Incandescent bulbs are very inefficient emitters of visible light.  The bulk of their emissions is in the far infrared and their emission bandwidth (spectrum) is highly dependent on the temperature of the filament.  The limited spectral response of a typical solar cell is not going to respond to the long wavelength IR which represents the bulk of the bulb's emissions.


This is telling me that you have not watched the first video,where there was no solar cell being used,and the rise and fall of visible light was very apparent. Once again,the only way to increase the visible light output of an incandescent bulb is to increase the current flowing through it-->which will increase the voltage across that bulb.

And then there is the CVR-what of that-->and please do not go on about how those wire wound resistors are no good because they have inductance,as no inductance at all can be seen on the scope from that CVR at these low frequencies. How is it that in the last video,the voltage across the CVR remained the same,indicating that the current flowing through the system was the same,and yet my very reliable amp meter says the current increased by 70mA when the cap was conected.

In this thread,only those that can ! show ! what they say to be true will be taken notice of. So your first task is to show Quote: Incandescent bulbs tend to regulate the current flowing thru them.  As more voltage is applied to the bulb and it attempts to draw more current, the temperature of the filament increases, which increases the filaments resistance, which reduces the current flowing thru it.
So i would like you to show us how you can increase the voltage across an incandescent bulb,while maintaining or decreasing the current flowing through it. Show us how you can dissipate more power from an incandescent bulb with less current flowing through it,and dissipate less power with more current flowing through it-->as i have shown.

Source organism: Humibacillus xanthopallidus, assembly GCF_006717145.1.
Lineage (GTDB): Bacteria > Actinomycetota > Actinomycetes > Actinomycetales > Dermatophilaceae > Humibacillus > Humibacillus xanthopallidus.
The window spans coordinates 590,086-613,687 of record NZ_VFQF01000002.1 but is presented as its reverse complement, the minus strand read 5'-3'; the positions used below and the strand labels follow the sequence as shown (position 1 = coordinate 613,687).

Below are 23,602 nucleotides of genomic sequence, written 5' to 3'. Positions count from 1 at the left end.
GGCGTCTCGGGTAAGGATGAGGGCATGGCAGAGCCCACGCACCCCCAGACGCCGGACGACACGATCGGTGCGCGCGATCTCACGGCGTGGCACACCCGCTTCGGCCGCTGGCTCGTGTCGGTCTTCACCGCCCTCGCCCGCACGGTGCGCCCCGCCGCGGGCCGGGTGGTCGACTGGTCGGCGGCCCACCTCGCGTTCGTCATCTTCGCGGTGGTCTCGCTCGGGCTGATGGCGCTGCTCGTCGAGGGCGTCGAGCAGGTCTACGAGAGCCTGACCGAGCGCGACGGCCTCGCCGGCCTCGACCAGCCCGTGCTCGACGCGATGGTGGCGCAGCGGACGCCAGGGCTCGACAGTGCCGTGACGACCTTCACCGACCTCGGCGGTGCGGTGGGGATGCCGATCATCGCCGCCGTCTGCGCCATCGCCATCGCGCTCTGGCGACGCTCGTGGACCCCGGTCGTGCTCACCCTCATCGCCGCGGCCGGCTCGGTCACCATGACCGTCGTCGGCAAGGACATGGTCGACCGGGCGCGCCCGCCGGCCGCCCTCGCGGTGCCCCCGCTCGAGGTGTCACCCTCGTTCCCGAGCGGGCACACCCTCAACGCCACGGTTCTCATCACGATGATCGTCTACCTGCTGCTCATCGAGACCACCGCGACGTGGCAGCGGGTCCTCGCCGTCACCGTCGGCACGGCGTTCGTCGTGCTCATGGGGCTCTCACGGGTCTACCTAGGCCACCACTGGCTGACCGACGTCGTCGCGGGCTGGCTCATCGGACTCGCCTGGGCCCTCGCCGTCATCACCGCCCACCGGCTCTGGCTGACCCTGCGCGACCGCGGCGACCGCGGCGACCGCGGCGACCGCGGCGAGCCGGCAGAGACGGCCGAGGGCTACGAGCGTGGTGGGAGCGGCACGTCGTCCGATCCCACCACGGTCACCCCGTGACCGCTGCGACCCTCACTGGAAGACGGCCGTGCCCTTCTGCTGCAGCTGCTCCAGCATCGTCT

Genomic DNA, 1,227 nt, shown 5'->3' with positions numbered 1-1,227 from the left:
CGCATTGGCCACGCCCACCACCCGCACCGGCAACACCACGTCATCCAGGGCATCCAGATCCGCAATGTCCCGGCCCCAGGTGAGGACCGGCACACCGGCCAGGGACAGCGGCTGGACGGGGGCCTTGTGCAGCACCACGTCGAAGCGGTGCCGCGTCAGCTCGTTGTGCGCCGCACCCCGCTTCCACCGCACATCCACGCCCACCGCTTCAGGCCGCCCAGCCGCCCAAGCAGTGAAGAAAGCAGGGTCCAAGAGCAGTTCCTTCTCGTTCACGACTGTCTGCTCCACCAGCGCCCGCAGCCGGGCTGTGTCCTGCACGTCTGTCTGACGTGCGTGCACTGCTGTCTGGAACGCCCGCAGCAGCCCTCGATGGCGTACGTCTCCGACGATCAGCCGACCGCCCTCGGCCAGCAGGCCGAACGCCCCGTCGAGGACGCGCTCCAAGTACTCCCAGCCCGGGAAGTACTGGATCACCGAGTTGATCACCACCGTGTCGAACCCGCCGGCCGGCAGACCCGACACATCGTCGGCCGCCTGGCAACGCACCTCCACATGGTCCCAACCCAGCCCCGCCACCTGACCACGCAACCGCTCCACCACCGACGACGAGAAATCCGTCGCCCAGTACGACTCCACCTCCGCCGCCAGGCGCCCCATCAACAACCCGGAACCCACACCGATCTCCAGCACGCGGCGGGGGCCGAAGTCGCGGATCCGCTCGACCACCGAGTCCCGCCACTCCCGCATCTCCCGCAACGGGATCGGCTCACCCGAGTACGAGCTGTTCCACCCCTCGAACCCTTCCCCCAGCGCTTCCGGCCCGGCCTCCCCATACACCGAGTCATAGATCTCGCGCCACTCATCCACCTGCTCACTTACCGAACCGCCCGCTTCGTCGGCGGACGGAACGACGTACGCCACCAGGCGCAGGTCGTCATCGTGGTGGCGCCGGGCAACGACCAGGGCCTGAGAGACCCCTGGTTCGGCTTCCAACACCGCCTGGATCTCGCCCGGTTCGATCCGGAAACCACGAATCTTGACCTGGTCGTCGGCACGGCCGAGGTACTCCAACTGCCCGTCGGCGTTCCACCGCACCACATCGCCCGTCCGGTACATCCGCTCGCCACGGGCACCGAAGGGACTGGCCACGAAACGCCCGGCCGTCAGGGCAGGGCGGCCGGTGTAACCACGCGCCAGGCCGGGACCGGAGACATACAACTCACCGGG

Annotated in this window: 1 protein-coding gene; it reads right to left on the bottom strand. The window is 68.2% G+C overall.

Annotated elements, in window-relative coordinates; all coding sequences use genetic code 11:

I have shown the effect in the form of experiment's,and presented those experiments and results by way of video. In this thread,those that choose to argue the point will do so with actual experiments-->(! not text book physics !),and will present there experiment right here on this thread. No credibility will be given here to words without experimental  data to back up there claims.
Words are no longer good enough.

P.S
I would like to add this quote from ION
Quote:  Even the lowly incandescent bulb can be viewed as a measuring device.


Brad

Offline EMJunkie

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Re: Accurate Measurements on pulsed system's harder than you think.
« Reply #34 on: December 11, 2015, 12:18:17 AM »
I am very serious PW,and i think you missed the boat here some where.
Did you watch the first two video's ? ,do you know what this thread is all about.

Please post a short video here showing us how you can raise the voltage across an incandescent bulb without the current also rising. Yes,the resistances rises as the element rises in temperature,but in order to gain a temperature rise,the current flowing through that bulb must increase,and as the temperature rises,so will the visible light output.
 

This is telling me that you have not watched the first video,where there was no solar cell being used,and the rise and fall of visible light was very apparent. Once again,the only way to increase the visible light output of an incandescent bulb is to increase the current flowing through it-->which will increase the voltage across that bulb.

And then there is the CVR-what of that-->and please do not go on about how those wire wound resistors are no good because they have inductance,as no inductance at all can be seen on the scope from that CVR at these low frequencies. How is it that in the last video,the voltage across the CVR remained the same,indicating that the current flowing through the system was the same,and yet my very reliable amp meter says the current increased by 70mA when the cap was conected.

In this thread,only those that can ! show ! what they say to be true will be taken notice of. So your first task is to show Quote: Incandescent bulbs tend to regulate the current flowing thru them.  As more voltage is applied to the bulb and it attempts to draw more current, the temperature of the filament increases, which increases the filaments resistance, which reduces the current flowing thru it.